In this movie, see http://www.paramount.com/flight/ for review, Denzel Washington, while under the influence, as the pilot of a plane supposedly saves 100 lives by making an impossible landing. Yet, the movie ends with the "book being thrown at him" because he was under the influence.
One might well assume from the movie that he made the impossible landing because he was under the influence.
Is our system consistent about punishment based on:
- The action without regard to consequences?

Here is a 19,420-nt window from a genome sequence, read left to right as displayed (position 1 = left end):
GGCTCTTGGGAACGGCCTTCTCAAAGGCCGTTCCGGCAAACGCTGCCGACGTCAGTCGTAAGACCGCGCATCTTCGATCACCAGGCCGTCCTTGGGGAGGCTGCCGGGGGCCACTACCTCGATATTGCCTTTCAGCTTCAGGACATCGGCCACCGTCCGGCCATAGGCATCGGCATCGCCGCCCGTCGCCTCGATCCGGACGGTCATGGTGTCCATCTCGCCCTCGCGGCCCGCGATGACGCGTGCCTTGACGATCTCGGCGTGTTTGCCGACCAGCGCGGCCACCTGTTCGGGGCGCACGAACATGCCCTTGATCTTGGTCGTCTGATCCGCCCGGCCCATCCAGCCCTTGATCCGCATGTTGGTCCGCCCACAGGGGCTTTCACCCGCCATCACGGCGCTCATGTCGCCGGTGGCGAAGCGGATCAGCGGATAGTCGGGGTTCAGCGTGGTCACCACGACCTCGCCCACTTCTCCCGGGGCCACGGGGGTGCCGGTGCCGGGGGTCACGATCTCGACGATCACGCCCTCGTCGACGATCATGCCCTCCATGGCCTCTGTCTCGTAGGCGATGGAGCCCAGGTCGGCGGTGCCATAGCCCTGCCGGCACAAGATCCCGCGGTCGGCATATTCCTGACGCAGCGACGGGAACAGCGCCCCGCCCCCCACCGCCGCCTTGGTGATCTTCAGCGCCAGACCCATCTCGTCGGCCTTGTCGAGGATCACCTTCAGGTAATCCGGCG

Primarily the consequences?
But, is this real world assumption really true that most (all) addicts re a crash to happen or are they just making killing themselves slowly?
Even if true, would not it make more sense to just force treatment for first offense rather that punish?
But back to the movie ... in the real world would a first offender (first time caught in Denzels case) receive significant punishment if there were no consequences, i.e., in his case no crash, no in flight incidents?